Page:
The Wood Beyond the World
But on the fifth morrow the ground rose but little, and at last, when he had been going wearily a long while, and now, hard on noontide, his thirst grieved him sorely, he came on a spring welling out from under a high rock, the water wherefrom trickled feebly away. So eager was he to drink, that at first he heeded nought else; but when his thirst was fully quenched his eyes caught sight of the stream which flowed from the well, and he gave a shout, for lo! it was running south.
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LibraryThing ReviewUser Review - jennannej - LibraryThing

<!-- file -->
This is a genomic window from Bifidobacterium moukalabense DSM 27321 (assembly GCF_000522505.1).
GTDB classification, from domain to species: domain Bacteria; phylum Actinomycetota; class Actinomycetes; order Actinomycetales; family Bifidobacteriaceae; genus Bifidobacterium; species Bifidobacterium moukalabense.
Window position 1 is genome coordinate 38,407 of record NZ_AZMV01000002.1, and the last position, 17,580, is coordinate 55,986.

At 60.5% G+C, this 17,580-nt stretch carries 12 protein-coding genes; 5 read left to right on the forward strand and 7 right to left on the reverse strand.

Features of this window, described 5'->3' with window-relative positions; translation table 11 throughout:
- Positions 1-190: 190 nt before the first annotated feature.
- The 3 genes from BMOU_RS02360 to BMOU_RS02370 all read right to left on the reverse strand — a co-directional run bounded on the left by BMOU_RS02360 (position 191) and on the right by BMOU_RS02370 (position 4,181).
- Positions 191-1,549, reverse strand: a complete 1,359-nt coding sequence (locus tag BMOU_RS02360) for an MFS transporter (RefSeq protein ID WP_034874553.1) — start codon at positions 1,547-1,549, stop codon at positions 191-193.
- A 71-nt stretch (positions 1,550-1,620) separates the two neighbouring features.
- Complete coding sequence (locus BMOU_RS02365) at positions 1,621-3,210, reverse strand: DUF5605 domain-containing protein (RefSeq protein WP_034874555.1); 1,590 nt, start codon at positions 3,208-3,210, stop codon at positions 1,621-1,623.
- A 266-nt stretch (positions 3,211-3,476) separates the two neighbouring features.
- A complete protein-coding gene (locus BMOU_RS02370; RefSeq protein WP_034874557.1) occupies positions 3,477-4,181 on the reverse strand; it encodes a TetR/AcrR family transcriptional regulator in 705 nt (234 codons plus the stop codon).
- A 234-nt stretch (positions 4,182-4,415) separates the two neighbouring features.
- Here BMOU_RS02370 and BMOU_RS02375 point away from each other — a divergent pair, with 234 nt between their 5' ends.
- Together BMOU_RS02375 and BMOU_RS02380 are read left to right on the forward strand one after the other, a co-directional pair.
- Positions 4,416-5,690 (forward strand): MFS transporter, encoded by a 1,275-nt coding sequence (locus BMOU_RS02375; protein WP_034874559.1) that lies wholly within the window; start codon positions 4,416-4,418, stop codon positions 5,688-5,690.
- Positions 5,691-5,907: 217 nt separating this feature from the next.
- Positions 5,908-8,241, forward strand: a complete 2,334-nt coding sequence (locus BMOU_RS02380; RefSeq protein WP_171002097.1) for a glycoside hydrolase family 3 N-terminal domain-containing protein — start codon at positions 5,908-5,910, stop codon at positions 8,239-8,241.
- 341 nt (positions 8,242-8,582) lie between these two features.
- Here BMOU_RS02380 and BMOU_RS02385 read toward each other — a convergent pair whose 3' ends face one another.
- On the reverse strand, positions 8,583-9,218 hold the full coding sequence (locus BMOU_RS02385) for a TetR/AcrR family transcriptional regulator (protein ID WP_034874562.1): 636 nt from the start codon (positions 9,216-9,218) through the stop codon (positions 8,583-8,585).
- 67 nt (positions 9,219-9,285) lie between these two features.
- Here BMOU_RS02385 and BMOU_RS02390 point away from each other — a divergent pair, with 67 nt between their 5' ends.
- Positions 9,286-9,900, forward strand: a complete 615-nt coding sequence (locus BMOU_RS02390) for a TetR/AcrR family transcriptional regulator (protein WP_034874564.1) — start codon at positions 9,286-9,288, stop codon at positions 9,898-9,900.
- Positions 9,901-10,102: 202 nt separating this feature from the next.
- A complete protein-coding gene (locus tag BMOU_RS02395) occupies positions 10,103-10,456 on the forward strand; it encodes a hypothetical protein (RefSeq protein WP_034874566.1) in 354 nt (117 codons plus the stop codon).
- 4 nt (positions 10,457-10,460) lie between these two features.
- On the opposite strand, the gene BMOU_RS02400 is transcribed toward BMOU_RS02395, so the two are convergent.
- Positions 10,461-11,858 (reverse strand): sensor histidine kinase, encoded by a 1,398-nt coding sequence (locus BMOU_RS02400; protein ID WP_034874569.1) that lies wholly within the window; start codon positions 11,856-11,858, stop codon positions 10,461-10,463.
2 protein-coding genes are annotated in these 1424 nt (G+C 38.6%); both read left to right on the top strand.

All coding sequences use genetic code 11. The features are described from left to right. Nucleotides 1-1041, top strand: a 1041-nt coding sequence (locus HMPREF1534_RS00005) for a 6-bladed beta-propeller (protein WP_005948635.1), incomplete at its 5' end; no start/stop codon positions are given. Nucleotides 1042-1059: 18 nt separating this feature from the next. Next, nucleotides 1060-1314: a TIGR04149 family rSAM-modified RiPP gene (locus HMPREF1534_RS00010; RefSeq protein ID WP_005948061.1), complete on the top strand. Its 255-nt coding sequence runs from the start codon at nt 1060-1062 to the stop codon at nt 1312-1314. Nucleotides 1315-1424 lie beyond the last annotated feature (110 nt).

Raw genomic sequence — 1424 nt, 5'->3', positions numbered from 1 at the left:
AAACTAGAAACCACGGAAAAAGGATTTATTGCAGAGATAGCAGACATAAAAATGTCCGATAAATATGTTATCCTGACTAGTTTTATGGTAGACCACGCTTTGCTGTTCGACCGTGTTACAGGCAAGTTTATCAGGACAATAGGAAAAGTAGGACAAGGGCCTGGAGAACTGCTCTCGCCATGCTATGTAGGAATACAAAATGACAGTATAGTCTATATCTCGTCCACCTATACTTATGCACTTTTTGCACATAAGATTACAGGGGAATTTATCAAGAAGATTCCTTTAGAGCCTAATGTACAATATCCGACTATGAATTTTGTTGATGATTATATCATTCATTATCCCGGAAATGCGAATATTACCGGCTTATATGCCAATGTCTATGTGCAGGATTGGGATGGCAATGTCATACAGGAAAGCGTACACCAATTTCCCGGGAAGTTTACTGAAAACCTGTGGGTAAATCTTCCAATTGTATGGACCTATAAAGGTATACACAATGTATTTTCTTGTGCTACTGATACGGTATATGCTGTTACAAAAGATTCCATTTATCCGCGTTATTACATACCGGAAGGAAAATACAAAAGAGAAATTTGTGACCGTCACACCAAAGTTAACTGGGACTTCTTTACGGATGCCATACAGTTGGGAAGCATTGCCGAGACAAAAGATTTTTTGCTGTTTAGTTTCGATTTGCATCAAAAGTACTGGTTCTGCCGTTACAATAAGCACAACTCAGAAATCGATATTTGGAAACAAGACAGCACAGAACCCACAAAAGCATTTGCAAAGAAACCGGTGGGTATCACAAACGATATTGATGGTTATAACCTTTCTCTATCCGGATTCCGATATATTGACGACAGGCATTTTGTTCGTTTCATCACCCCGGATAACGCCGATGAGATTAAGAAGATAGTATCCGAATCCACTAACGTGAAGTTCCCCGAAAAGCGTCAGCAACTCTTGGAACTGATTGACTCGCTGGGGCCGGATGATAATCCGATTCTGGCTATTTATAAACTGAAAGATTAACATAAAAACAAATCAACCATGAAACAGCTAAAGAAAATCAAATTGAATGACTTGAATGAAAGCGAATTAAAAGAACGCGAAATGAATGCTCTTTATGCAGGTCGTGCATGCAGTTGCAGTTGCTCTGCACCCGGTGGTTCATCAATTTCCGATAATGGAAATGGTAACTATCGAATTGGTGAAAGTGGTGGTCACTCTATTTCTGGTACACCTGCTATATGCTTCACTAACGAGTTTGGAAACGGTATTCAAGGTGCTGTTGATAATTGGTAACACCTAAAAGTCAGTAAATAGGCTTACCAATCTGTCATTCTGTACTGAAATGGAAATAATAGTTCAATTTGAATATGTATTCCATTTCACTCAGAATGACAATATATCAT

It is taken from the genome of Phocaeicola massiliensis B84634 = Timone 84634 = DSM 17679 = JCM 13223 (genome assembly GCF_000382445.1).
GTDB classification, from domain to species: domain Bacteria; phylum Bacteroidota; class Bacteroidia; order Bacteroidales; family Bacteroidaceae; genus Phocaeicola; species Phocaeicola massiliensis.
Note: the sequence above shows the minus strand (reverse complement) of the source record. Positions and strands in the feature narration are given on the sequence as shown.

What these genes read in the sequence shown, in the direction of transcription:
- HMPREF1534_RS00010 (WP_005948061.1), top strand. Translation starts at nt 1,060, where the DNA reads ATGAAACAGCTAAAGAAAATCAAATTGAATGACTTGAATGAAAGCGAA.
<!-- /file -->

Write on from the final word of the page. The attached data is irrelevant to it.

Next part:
It takes a while to get into the flow of this book; it's written in an old English style. Kind of a strange book and I didn't always quite know where this book was going. By the end I really liked it. Perfect fantasy kind of ending. Read full review
LibraryThing ReviewUser Review - antiquary - LibraryThing
This is on of William Morris's pioneering fantasies, or neo-medieval romances. While it is not my favorite of his tales(that is The Sundering Flood) it is an interesting precursor of the great 20th ... Read full review